Reviews for Gone Wild


Horn Book Guide Reviews 2007 Spring
Large black alphabet letters extend into symbolic shapes representing endangered or vulnerable species: [cf2]E[cf1] is drawn out into earwig pincers; [cf2]I[cf1] has a long, curving ibis beak. Some of the stencil-designed animals are unfamiliar (quoll, uakari); others might go unrecognized if not for the small red box containing the animal silhouette and classification details. Animal facts are appended. Reading list, websites. Copyright 2007 Horn Book Guide Reviews.

----------------------
Kirkus Reviews 2006 August #1
Using a combination of physical and digital media, McLimans offers 26 page-filling, dramatic letter forms in silhouette, each based on the shape of an endangered animal whose name starts with that letter, from "Chinese Alligator" to "Grevy's Zebra." Reminiscent of Roberto de Vicq de Cumptich's Bembo's Zoo (2000) as an impressive showcase in visual design, the letters artfully use both filled and empty space to evoke rather than accurately represent their living counterparts, and will likely be of greater interest to students of the graphic arts than to budding naturalists. The author does include very brief notes on each creature's habitat, range, threats and official status, backed up by a closing comment and a multimedia resource list-but like Patricia Mullins's V For Vanishing: An Alphabet of Endangered Animals (1993), this will be more useful to younger readers as a consciousness-raiser than an information source. (Picture book/nonfiction. 5-8) Copyright Kirkus 2006 Kirkus/BPI Communications.All rights reserved.

----------------------
Library Media Connection - March 2007
While there appears to be nothing subtle about this book, a striking animal alphabet conveyed in bold black and white graphics, it is layered with a powerful symbolism that communicates the stark reality of the endangered animals it depicts. Pen and ink illustrations suggest an endangered animal as the letters of the alphabet. Most of the animals aren't represented in their entirety, a fitting metaphor for their dwindling existence. The crisp black letters on their white background visually capture the reader while the red information boxes (including a thumbnail of the whole animal) underscore the danger of their predicament. Younger readers will be engrossed in the art, deciphering the animal and letter combinations, while older readers will appreciate the succinct presentation of additional information on the plight of each animal. This is a good choice for science classes at all levels as many of the animals are not well known. The book could also be used as a discussion starter for environmental issues or in cause and effect lessons. A list of Web sites of organizations working to help endangered animals as well as books for further reading, including other endangered animal alphabet books, are also included. Recommended. H .H. Henderson, Reading Coach, Heritage Middle School, Deltona, Florida © 2007 Linworth Publishing, Inc.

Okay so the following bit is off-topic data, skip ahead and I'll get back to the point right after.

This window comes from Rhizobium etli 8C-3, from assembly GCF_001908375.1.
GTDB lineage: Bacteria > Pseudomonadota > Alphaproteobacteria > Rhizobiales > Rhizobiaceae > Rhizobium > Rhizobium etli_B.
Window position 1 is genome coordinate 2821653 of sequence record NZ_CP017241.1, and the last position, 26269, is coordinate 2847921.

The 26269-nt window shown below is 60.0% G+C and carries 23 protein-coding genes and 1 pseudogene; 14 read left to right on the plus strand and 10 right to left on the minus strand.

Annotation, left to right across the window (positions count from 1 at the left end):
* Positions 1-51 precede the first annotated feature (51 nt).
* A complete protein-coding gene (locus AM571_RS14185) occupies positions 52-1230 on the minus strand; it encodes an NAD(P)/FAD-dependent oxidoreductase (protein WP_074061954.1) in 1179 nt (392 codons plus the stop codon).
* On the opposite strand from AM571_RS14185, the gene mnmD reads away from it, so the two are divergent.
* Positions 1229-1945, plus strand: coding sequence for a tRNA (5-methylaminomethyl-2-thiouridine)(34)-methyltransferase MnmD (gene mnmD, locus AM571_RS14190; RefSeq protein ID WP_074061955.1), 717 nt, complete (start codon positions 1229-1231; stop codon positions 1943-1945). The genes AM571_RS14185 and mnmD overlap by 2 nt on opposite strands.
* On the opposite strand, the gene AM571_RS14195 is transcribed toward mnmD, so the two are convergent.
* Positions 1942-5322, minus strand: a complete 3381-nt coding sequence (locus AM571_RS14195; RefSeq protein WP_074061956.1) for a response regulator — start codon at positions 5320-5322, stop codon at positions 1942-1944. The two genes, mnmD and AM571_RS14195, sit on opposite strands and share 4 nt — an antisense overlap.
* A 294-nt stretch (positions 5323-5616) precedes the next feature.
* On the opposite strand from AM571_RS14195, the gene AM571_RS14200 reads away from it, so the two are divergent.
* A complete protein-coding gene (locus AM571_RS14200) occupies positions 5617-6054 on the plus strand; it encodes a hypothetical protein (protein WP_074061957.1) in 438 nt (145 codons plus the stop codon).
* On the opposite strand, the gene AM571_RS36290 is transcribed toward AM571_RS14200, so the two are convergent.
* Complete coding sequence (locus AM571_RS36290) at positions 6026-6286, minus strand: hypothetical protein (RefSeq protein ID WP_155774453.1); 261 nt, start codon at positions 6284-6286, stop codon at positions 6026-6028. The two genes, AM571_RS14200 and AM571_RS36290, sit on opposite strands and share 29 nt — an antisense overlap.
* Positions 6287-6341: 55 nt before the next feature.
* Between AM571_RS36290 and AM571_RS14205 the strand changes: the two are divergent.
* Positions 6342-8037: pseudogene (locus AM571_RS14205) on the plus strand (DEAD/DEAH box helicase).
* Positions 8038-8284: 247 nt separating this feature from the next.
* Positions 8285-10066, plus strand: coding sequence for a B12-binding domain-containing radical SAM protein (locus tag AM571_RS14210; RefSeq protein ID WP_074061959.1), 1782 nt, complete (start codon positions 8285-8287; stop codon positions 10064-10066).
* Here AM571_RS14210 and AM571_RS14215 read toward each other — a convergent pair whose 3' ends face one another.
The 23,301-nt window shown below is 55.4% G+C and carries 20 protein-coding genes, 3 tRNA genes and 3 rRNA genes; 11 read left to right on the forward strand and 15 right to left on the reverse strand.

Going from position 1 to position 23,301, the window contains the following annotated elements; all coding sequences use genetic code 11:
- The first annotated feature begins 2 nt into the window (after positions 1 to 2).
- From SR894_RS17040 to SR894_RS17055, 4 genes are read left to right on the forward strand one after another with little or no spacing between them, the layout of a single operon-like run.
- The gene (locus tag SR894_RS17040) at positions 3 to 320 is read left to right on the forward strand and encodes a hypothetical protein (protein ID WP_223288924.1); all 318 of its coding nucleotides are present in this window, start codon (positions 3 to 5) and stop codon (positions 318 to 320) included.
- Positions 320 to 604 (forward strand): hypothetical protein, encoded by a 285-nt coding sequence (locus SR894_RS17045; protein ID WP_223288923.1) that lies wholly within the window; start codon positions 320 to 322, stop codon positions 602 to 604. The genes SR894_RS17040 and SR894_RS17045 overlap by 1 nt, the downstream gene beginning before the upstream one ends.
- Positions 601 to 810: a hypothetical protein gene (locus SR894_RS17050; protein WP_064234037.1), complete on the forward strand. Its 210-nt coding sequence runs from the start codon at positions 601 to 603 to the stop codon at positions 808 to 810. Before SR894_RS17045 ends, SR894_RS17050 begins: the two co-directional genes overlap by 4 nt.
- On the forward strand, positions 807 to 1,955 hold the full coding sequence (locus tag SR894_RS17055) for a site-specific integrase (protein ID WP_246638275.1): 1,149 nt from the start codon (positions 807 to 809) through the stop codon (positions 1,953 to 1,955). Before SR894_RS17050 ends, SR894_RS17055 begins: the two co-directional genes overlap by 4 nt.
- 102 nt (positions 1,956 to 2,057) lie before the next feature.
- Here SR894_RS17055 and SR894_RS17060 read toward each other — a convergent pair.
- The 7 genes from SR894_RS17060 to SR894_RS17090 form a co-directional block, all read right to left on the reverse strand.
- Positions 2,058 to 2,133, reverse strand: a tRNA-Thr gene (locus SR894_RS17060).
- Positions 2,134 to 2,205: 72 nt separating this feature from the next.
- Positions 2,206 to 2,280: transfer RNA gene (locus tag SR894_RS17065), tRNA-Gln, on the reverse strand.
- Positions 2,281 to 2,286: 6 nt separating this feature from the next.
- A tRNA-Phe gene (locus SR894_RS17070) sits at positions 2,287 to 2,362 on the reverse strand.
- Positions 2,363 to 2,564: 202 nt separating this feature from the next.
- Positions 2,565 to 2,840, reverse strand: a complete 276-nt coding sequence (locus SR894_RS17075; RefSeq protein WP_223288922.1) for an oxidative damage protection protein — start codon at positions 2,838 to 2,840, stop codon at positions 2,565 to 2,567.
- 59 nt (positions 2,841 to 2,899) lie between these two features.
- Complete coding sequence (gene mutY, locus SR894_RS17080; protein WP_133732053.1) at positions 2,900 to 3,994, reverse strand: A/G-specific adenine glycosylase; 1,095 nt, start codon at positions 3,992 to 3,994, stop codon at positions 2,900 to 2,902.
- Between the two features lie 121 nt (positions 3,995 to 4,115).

----------------------
School Library Journal Reviews 2006 November

Gr 3 Up Although organized as a conventional alphabet book, the letters here are far from ordinary. McLimans has created a black-and-white iconic representation of 26 endangered animals, and his art is striking. For example, the newt's eyes protrude slightly from the sides of N, while its tongue emerges from the lower point. An accompanying box on each page includes a small, stylized red-and-white image of the animal plus information about its class, habitat, range, and threats to its survival. Back matter includes a paragraph about each creature along with a list of Web sites for organizations that help endangered animals and books for further reading. This title will serve more as a tool to raise awareness and a place to begin searching for information rather than as a source of facts. However, the arresting graphics and clean design will hold viewers' attention and create interest in the topic. The book could also serve as a starting point for art and design projects for students well above elementary school age. Kathy Piehl, Minnesota State University, Mankato

[Page 121]. Copyright 2006 Reed Business Information.

----------------------